Take A Stroll Along The Stunning Black Sand Beaches At This Hawaiian State Park

Hawaii, in general, is one of those postcard places — almost too beautiful to be real. But perhaps none more so than Waiʻānapanapa State Park, a protected paradise off the famous Road to Hana in Maui. Here visitors will find Pailoa, a black sand beach and matching lava coastline set against a dense green jungle and azure sea. This rare color palette can only be found in areas with high volcanic activity, as the lava and basalt rock are pummeled into pebbles and fine sand by the ocean over millennia, says the National Oceanic and Atmospheric Administration (NOAA). In other words, it's some of Mother Nature's finest work.

Beyond the black sands of Pailoa, the whole of Waiʻānapanapa State Park comprises 120 acres of wilderness that feels worlds away from the city, complete with hiking trails, a religious temple, a blowhole, lava archways, lava tubes, and a native hala forest, those iconic spiky trees found across the islands. Between the contrasting colors and unspoiled scenery, it's no wonder this region means "glistening waters" in the Hawaiian language, says the Department of Land and Natural Resources.

Things to do in Waiʻānapanapa State Park

When you arrive at Waiʻānapanapa State Park, the trail to Pailoa Beach will be off to the left. It's a small bay, perfect for a bit of sunbathing and exploring before the crowds arrive. On the north end, you'll find a mile-long coastal loop that climbs up the rocks for a spectacular view of the beach from above. Keep following the trail and you'll find a blowhole, where waves collide with volcanic rock in a magnificent display.

Once you've finished the trail, head inland to the mysterious freshwater caves, an alluring yet tragic site in Hawaiian folklore. Legend has it that a young chiefess named Popo'alaea escaped from her cruel husband, Chief Ka'akea, and hid in the caves with her loyal maid. Sadly, he found the pair and killed them both, says Hawaii Magazine. It's believed that the blood red shrimp that fill the cave each spring mark the anniversary of her death. Though the area is marked by a macabre history, it doesn't stop visitors from swimming in the caves and enjoying the view.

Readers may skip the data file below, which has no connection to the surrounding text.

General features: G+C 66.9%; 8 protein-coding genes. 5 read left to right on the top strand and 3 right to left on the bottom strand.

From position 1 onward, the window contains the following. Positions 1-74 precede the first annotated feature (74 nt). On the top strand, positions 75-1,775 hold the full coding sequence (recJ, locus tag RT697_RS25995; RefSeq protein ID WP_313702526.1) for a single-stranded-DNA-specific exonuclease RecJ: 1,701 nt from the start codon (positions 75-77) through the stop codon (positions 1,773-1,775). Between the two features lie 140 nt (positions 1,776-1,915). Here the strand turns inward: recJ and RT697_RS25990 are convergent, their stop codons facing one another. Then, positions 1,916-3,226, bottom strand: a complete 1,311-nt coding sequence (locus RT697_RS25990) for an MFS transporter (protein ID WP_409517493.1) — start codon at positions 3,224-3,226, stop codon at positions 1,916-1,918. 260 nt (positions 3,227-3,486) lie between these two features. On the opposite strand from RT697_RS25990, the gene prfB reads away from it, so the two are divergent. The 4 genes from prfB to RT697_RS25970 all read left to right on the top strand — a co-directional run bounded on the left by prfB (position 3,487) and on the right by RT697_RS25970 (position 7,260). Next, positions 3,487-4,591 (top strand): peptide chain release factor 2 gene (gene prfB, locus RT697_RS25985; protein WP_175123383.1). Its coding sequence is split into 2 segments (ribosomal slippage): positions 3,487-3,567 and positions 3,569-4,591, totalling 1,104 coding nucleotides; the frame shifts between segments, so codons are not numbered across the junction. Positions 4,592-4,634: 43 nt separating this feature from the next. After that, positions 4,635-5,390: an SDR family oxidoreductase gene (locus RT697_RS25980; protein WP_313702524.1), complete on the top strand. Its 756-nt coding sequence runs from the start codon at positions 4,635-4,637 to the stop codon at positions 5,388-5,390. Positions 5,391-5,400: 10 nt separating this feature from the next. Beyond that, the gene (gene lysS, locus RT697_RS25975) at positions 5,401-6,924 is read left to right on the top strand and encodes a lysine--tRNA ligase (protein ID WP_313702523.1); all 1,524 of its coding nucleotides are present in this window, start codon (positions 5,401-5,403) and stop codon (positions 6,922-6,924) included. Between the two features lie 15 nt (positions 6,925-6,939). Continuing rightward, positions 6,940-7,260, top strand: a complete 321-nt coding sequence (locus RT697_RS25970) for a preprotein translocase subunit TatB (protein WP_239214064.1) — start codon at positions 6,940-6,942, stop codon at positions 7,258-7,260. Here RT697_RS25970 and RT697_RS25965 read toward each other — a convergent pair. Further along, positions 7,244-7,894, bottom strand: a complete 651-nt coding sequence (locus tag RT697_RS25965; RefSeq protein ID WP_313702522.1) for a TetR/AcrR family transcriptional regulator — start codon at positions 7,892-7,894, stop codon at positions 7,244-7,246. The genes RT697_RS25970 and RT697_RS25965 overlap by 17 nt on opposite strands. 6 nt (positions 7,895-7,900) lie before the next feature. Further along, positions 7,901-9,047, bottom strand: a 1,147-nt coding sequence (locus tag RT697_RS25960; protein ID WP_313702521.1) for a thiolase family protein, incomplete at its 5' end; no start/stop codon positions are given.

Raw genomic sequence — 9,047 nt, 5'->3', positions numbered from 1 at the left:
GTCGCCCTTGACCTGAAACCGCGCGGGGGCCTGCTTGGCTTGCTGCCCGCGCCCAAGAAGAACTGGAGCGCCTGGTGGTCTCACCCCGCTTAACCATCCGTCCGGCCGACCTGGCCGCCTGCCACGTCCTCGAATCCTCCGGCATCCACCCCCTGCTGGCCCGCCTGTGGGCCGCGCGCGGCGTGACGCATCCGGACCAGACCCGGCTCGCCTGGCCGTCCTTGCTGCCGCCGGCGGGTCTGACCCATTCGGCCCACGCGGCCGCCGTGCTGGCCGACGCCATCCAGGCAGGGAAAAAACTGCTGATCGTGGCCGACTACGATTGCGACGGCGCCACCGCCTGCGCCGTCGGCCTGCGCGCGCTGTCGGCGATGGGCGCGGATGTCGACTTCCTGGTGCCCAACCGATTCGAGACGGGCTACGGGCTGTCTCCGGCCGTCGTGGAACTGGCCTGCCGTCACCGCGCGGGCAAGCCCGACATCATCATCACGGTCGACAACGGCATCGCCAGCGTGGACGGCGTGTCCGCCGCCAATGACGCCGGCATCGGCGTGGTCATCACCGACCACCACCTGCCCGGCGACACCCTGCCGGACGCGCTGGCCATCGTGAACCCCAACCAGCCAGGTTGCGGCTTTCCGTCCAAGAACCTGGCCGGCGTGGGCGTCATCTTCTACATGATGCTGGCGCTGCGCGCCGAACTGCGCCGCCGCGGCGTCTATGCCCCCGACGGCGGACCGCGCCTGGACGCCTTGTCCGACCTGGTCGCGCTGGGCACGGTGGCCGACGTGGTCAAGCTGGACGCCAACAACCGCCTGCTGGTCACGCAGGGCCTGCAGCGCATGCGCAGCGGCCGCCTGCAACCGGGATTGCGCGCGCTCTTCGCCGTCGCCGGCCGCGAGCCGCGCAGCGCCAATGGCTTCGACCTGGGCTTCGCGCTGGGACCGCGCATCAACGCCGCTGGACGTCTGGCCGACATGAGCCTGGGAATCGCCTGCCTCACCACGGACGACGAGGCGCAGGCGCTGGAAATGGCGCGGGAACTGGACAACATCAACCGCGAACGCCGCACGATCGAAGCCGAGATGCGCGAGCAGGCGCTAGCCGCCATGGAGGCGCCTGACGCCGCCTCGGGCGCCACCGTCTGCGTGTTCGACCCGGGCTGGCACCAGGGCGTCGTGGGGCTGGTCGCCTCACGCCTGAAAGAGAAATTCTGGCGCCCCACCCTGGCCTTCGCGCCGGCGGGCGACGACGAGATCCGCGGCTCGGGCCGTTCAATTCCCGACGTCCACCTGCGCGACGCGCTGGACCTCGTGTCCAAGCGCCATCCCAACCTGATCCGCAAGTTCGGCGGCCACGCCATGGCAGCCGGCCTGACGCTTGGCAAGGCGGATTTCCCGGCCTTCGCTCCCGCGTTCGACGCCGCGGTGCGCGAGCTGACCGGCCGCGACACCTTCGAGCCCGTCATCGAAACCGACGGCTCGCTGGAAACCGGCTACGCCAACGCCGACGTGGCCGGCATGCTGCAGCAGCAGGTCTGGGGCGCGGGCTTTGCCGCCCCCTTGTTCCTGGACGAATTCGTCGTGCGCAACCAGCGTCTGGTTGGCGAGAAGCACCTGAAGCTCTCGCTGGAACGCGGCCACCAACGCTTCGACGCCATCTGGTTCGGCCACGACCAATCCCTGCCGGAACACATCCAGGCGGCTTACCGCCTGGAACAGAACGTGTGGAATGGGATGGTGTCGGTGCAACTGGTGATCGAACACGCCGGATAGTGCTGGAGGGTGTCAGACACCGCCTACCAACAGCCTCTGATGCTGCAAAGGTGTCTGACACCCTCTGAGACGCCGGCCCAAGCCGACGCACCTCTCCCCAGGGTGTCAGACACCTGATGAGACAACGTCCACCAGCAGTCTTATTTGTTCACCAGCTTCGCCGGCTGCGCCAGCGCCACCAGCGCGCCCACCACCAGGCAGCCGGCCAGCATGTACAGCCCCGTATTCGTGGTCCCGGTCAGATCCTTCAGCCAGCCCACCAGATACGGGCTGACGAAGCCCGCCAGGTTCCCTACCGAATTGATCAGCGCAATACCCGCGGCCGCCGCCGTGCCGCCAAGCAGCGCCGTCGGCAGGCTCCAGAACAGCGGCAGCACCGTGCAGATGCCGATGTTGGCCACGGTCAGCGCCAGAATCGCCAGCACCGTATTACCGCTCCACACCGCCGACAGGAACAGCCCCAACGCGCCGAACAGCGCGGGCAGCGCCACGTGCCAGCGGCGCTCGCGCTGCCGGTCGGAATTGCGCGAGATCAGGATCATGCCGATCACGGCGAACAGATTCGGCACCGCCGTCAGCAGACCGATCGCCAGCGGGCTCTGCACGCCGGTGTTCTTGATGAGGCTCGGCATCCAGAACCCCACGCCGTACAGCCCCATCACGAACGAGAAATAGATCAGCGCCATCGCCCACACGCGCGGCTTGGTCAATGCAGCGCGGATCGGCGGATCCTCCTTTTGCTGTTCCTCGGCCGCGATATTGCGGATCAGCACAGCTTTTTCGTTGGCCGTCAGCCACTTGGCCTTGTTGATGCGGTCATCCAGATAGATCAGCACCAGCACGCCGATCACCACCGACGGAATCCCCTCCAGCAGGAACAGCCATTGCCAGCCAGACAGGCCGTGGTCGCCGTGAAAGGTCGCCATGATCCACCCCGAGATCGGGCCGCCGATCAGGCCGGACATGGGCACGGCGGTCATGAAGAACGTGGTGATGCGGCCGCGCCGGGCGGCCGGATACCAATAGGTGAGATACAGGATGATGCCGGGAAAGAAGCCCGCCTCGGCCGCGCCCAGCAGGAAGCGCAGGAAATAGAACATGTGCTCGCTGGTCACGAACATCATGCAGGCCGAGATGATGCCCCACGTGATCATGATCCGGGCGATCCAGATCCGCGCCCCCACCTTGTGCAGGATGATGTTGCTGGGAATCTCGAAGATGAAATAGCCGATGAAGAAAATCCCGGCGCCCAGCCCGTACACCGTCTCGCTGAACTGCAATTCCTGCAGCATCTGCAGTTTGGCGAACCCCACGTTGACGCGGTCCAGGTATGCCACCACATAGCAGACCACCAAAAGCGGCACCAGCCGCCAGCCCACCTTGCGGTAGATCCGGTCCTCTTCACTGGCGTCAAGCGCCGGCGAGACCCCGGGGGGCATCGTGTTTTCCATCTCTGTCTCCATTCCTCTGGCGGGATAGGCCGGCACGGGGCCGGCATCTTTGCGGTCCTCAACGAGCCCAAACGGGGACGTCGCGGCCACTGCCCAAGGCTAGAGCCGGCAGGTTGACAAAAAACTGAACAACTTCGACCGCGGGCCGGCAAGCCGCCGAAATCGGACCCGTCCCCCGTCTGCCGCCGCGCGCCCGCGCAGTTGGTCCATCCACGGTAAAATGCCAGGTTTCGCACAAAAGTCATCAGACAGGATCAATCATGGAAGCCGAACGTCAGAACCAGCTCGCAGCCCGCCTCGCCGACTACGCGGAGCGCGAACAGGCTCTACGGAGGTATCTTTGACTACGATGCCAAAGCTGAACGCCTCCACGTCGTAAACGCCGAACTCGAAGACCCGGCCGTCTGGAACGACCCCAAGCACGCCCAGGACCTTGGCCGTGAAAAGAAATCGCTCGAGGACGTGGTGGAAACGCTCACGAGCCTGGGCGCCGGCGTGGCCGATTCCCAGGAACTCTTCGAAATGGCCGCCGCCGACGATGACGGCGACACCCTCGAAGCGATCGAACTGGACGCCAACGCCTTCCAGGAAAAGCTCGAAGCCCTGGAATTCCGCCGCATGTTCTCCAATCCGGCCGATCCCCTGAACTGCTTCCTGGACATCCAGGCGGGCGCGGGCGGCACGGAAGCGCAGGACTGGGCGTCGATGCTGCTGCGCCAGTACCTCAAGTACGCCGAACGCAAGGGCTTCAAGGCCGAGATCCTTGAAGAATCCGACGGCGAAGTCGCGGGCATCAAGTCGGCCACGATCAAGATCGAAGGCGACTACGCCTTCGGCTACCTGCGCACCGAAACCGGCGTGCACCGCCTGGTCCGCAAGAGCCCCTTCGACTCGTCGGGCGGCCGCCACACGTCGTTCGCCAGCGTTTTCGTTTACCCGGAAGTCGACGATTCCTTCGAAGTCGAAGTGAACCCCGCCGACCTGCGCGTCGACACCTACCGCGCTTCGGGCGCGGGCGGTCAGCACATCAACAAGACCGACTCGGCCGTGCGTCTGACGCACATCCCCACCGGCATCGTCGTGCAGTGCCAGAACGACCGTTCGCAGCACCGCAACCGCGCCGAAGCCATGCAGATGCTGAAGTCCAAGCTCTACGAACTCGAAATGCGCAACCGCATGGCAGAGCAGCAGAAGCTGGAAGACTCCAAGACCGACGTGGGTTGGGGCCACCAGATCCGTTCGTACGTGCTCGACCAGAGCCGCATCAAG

Back on the black sand beach, a hidden gem awaits at the south end. Down the bottom of a stairwell, you'll find the mouth of a cave that takes you inside an impressive lava tube. Crouch down and hang left to walk through and catch an Instagrammable view of the ocean. For such a small beach, it sure packs a lot of natural wonders.

Reservations and how to get there

To get to Waiʻānapanapa State Park from Kahului (the city where Maui's airport is located), rent a car and drive west on the Road to Hana. You might even want to make a whole day of it and download the self-guided Road to Hana Driving Tour. To get to the black sand beach, drive for two hours and the exit just past marker 32 to Honokalani Road. If you'd prefer not to rent a car, there are scores of tour operators available. Depending on the size of your group, tours run between $170 and $300, though prices are subject to change.

To visit the beach, you'll need to make a reservation through the state park website. There are four time slots available: 7 to 10 a.m., 10 a.m. to 12:30 p.m., 12:30 to 3 p.m., and 3 to 6 p.m. Keep in mind that there is limited cell phone reception (perhaps as it should be), so be sure to download your voucher ahead of time. It costs $10 per car, plus $5 for each person. Children under the age of three can get in for free. Come early, as the black sands are a popular tourist draw. Above all, remember to respect the land. As the Hawaiians say: "He aliʻi ka ʻāina; he kauwa ke kanaka" — The land is the chief; man is its servant. With natural beauty like this, we couldn't agree more.